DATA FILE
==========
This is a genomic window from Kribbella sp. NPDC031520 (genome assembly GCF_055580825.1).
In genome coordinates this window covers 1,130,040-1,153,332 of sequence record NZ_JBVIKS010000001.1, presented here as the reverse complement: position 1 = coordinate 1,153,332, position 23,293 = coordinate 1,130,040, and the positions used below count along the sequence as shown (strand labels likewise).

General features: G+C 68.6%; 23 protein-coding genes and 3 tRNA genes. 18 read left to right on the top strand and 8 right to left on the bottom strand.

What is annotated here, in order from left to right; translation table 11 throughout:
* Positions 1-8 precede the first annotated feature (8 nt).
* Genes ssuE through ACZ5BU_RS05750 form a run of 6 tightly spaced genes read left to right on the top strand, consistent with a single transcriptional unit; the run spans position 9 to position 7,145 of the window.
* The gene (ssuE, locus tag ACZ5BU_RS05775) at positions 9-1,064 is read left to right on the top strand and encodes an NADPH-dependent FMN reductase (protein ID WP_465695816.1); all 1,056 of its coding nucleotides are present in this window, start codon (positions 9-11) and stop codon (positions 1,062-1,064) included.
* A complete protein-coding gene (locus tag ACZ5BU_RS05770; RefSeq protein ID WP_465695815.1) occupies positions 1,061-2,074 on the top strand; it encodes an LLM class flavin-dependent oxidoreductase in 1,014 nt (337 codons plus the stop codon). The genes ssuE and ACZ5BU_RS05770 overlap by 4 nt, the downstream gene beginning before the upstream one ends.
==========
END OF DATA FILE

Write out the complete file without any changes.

This is a genomic window from Kribbella sp. NPDC031520 (genome assembly GCF_055580825.1).
In genome coordinates this window covers 1,130,040-1,153,332 of sequence record NZ_JBVIKS010000001.1, presented here as the reverse complement: position 1 = coordinate 1,153,332, position 23,293 = coordinate 1,130,040, and the positions used below count along the sequence as shown (strand labels likewise).

General features: G+C 68.6%; 23 protein-coding genes and 3 tRNA genes. 18 read left to right on the top strand and 8 right to left on the bottom strand.

What is annotated here, in order from left to right; translation table 11 throughout:
* Positions 1-8 precede the first annotated feature (8 nt).
* Genes ssuE through ACZ5BU_RS05750 form a run of 6 tightly spaced genes read left to right on the top strand, consistent with a single transcriptional unit; the run spans position 9 to position 7,145 of the window.
* The gene (ssuE, locus tag ACZ5BU_RS05775) at positions 9-1,064 is read left to right on the top strand and encodes an NADPH-dependent FMN reductase (protein ID WP_465695816.1); all 1,056 of its coding nucleotides are present in this window, start codon (positions 9-11) and stop codon (positions 1,062-1,064) included.
* A complete protein-coding gene (locus tag ACZ5BU_RS05770; RefSeq protein ID WP_465695815.1) occupies positions 1,061-2,074 on the top strand; it encodes an LLM class flavin-dependent oxidoreductase in 1,014 nt (337 codons plus the stop codon). The genes ssuE and ACZ5BU_RS05770 overlap by 4 nt, the downstream gene beginning before the upstream one ends.